More university students in Singapore are enrolling in programmes that lead straight to master's qualifications.
Nanyang Technological University (NTU) and National University of Singapore (NUS) have seen increases of up to 10 times the number of students taking these fast-track programmes in the last few years.
They allow students to graduate with two degrees - a bachelor's and master's - in 41/2 years, compared with five to six years if they took the degree courses separately.
Professor Bernard Tan, NUS' vice-provost (undergraduate education), said these programmes cater to academically stronger students who want to take up a second discipline or specialise in a field.
Professor Kam Chan Hin, NTU's senior associate provost (undergraduate education), said such programmes are popular because of the "integrated curricula, the fast track to a higher degree and the substantive international exposure".
I know I want to be in the building industry, so I thought it wouldn't hurt to get a higher qualification in just another half a year.
NUS STUDENT ANG CHENG NING, 23, who will graduate in December. She has already taken a few master's modules while doing a Bachelor of Science (Project and Facilities Management) course this year.
Some combine qualifications from the same university, while others are offered with overseas partners. Students can also save about 20 per cent of costs when they pursue both degrees together.
NTU had 60 students enrolled in such programmes last year, compared with 13 students in 2009.
At NUS, more than 100 students in each of the past two years pursued concurrent degrees, up from about 10 in 2009. It offers 27 such degrees, up from 13 in 2009.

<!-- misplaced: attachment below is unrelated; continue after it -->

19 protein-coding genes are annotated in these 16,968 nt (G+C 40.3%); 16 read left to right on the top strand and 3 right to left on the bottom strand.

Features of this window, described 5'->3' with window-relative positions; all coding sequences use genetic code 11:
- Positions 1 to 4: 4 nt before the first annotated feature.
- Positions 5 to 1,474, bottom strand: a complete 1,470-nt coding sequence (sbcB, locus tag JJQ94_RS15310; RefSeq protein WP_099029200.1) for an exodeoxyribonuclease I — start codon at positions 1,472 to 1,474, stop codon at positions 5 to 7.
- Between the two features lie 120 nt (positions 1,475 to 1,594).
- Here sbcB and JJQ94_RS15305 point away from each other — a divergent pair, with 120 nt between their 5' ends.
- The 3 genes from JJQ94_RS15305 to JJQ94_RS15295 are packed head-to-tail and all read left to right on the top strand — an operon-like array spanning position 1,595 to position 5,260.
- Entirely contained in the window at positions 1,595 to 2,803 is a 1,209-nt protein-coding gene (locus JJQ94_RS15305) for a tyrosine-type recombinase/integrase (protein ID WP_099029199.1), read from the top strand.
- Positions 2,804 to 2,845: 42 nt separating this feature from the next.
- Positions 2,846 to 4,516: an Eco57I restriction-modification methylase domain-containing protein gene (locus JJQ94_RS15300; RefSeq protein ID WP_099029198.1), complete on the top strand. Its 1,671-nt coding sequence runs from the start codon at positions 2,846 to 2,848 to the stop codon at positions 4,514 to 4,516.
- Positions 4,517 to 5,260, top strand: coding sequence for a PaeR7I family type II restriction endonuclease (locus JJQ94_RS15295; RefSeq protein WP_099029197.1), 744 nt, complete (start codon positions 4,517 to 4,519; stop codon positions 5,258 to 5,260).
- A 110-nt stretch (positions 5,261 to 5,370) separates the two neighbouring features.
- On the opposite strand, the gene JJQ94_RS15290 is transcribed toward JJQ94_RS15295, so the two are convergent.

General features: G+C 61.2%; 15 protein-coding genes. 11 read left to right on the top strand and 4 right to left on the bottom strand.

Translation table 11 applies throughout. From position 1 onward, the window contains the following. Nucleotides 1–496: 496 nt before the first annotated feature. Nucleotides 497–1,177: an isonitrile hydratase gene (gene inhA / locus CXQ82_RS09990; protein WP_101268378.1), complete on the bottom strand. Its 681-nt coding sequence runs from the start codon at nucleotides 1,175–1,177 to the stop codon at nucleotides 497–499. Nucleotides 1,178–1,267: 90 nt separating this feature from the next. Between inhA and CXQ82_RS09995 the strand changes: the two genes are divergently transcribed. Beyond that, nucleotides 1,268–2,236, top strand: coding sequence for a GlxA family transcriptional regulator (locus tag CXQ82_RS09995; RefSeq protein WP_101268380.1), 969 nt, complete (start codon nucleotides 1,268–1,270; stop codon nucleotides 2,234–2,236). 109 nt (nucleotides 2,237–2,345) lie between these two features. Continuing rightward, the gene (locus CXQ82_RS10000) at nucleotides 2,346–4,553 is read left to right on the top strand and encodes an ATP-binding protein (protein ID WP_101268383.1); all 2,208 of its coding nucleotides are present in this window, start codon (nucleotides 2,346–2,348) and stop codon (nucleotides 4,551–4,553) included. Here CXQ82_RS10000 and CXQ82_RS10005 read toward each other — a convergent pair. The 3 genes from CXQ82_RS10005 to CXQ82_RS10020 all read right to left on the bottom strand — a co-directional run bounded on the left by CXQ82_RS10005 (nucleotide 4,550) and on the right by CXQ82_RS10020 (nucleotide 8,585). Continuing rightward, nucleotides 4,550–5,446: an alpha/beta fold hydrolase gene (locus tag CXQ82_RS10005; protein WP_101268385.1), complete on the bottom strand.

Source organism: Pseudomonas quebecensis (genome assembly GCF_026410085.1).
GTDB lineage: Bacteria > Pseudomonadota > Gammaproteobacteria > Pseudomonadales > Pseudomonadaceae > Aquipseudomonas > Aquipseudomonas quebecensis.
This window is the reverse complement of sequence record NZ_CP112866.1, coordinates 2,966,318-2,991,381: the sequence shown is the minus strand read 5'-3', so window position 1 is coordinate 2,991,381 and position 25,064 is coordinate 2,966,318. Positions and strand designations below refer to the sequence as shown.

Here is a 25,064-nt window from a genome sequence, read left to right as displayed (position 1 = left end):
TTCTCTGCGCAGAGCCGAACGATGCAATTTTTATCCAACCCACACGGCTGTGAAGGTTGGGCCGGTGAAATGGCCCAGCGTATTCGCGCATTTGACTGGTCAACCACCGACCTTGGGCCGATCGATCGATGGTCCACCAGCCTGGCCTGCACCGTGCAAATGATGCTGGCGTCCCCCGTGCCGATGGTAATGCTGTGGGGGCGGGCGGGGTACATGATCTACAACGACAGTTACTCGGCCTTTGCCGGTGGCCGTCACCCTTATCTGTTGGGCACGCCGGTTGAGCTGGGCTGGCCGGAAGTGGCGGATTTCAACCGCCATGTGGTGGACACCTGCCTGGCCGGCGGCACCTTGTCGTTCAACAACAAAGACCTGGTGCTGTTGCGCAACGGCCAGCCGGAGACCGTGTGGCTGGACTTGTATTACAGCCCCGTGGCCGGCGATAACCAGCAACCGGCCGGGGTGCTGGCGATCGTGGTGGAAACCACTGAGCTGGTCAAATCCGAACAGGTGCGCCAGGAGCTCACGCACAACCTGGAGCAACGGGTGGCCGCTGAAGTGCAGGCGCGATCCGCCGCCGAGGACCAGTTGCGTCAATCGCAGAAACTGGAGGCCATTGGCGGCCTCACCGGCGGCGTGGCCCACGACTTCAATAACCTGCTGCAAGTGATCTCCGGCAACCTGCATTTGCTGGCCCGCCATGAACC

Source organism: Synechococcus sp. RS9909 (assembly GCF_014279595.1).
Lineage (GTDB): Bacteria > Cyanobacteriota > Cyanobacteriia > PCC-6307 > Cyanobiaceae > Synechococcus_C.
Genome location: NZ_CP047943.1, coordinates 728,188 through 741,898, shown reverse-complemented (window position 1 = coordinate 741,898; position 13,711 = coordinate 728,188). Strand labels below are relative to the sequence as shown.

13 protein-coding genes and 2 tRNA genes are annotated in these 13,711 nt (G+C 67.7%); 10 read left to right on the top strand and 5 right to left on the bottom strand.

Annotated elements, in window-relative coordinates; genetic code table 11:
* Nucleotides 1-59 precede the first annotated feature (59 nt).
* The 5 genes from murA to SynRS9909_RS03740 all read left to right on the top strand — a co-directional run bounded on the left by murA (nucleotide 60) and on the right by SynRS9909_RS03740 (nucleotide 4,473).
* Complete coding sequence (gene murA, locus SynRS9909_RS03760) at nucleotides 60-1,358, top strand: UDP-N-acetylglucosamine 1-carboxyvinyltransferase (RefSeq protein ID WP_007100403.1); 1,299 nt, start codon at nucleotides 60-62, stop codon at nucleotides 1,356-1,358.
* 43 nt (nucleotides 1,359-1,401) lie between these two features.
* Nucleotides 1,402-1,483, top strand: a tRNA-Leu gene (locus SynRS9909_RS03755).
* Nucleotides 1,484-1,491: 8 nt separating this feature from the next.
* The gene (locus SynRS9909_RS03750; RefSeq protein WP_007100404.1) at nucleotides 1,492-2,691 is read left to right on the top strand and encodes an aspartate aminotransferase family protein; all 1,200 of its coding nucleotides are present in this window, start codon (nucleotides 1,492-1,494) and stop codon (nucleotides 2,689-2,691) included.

Singapore Management University has had some students who pursue similar degrees since 2007.
Yale-NUS College has started offering concurrent degrees in areas such as public health and public policy.
The Singapore Institute of Technology allows students in the sustainable infrastructure engineering field to graduate with a Master of Engineering Technology with an extra year of study.
Prof Tan said NUS looks out for degree combinations that make students more employable.
For instance, its Master of Science (Project Management) aims to equip students from disciplines such as architecture and computing with skills such as risk analysis and budgeting.
NUS student Ang Cheng Ning has already taken a few master's modules while completing a Bachelor of Science (Project and Facilities Management) course this year.
"I know I want to be in the building industry, so I thought it wouldn't hurt to get a higher qualification in just another half a year," said the 23-year-old, who will graduate in December.
Prof Tan said NUS tries to team up with reputable universities abroad to tap their strengths and give students a chance to study at these institutions. For instance, in a tie-up with King's College London (KCL) in three degrees in biophysics, analytical toxicology and forensic science, NUS students get to do research projects at the British university.
Mr Shawn Foo, 27, spent a year at KCL and was attached to a British firm to work on a more efficient method to analyse a "club drug". He graduated in January with a Master of Science in analytical toxicology from KCL on top of a Bachelor of Science (Honours) in chemistry from NUS. He is now a crime scene specialist with the Singapore Police Force.
The programme attracts students who know early what they want in their education and careers, he said. "It also shaves off school fees - I went over to KCL paying local school fees of about $20,000 instead of international school fees of $40,000," he added.
Ms May Lim will graduate from NTU with a Bachelor of Engineering Science and a Master of Science in technology management in December. The 23-year-old liked the integrated curriculum as it "taught us how to apply engineering knowledge in business".